The weather was grim and moist, no different to home, and Andrea drove us to her home, half an hour away on the autobahn. The cameraman asked to accompany us in the back seat and film the journey, which seemed a reasonable request; he also asked that the interior lights be switched on so we were illuminated for his shot. This led to the trouser-browning experience of sitting on the wrong side of the car, on the wrong side of the road, with the interior lights and pouring rain reducing visibility to near-zero, while watching the speedometer creep past 140 kph.
Andrea’s home in the village of Eppelborn was magnificent and welcoming, a grand labyrinth over four floors. One whole room was dedicated to the building’s history; a glass panel depicted a timeline of the dwellings that had stood there for several hundred years. A tall glass case displayed artifacts found buried beneath the land during renovations, some pieces dating back as far as the Napoleonic Wars. It was a home of character and warmth, qualities it shared with my host who had gone to the trouble of bringing me here, this small corner of Germany near the eastern border of France.
The film crew spent another hour interviewing Andrea and I, while Andrea’s daughter Johanna (@chailatteogo) and her boyfriend cooked a vegetarian curry for dinner. Johanna studied A Levels at Framlingham College in Suffolk, and her English was pristine. Andrea’s grasp of my mother tongue was also impressive, despite her assurances to the contrary. Nothing makes you feel quite as inadequate as spending time in the company of those who speak more languages than you.
It’s Thursday morning and I’m half an hour away from Frankfurt airport. I don’t know how much more I’ll write until tomorrow; I’ve now got to bounce back to Amsterdam for my flight to JFK and I won’t arrive there until after 8pm EST. If the queues are small and the Customs & Immigration staff are in a gracious mood, I may see the skyscraping lights of Manhattan before 10.30pm. The travel is already beginning to tire me out; I’m about to add ten hours of flying time to nine hours of train journeys and 17 hours of sea-crossing. It’s also interfering with my work, for which I need wi-fi; another reason to spend the extra night in New York rather than keep moving.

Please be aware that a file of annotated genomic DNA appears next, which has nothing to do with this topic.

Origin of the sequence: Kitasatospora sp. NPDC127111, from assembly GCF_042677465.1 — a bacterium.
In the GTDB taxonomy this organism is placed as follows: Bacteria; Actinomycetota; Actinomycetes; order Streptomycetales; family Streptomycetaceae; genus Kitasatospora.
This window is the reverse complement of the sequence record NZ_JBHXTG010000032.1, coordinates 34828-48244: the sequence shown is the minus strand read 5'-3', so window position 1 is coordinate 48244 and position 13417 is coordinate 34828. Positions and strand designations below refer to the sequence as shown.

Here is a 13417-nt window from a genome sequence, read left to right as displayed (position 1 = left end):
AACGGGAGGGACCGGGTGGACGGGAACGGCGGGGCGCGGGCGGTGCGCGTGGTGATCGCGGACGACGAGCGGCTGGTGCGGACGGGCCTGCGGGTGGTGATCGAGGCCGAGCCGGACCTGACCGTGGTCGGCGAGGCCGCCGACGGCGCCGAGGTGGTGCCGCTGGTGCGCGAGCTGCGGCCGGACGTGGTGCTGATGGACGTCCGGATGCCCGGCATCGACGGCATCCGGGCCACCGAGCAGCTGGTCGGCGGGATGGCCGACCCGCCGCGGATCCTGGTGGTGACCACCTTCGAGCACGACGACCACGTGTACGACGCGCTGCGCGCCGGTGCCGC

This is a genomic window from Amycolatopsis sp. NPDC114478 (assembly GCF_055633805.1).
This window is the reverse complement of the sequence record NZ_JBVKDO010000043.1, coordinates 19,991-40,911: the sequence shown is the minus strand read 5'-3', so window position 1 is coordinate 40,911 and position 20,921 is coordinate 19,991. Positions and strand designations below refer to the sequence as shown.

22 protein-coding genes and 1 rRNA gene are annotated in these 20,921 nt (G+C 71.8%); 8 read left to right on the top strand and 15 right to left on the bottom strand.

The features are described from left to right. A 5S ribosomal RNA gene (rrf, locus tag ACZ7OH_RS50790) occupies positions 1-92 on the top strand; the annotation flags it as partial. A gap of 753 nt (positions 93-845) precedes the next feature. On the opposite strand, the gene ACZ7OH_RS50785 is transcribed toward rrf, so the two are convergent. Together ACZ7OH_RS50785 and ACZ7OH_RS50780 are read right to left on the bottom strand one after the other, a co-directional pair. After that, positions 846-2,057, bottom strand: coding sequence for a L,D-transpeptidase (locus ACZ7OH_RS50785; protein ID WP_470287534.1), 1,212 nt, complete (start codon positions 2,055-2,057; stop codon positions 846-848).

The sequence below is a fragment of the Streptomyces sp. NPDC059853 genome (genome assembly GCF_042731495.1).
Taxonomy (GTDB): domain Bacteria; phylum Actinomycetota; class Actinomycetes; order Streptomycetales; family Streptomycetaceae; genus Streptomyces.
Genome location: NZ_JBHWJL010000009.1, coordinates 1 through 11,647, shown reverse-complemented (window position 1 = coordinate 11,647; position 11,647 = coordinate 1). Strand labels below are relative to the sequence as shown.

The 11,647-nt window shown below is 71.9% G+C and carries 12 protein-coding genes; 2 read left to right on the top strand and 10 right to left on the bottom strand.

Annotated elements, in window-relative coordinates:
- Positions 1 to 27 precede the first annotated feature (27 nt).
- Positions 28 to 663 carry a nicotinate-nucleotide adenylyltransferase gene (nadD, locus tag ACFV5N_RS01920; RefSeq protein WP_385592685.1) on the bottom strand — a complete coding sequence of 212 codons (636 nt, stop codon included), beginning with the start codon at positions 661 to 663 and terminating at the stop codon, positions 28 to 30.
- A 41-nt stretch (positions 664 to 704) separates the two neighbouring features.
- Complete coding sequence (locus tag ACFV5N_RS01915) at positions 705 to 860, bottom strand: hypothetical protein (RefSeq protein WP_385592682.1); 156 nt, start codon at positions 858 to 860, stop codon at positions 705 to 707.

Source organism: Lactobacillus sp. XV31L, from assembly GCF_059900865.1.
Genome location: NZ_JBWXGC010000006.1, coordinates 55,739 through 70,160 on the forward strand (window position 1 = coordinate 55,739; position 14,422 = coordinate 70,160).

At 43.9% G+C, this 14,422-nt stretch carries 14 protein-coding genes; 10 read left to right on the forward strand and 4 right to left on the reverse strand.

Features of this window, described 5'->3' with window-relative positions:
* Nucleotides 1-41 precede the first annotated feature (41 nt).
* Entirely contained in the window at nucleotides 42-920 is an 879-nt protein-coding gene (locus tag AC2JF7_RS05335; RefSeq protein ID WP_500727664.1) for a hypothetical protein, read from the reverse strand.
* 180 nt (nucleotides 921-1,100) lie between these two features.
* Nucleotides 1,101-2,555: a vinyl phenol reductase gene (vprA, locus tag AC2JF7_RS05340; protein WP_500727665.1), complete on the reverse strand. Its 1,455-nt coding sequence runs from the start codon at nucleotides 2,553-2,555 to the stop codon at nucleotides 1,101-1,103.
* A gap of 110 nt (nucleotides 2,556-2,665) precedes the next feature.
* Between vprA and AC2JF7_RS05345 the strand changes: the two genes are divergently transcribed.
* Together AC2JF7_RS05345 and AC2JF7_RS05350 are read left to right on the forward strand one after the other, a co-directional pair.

My host is @M4RKM, who had originally offered me a flight from New York to LAX earlier in the week. Mark has agreed to meet me at JFK, pay for my transfer to Manhattan via the Air Train and subway and put me up for the night. As I’ve learnt since accepting his offer, Mark also flies into JFK this afternoon – he’s a Yorkshireman enjoying his eleventh trip to New York, to celebrate his 30th birthday. I dare tonight will be drunken carnage as we both enjoy the city we adore, after which I’ll be sleeping in the spare king size bed of his luxury hotel room. He’d better not snore.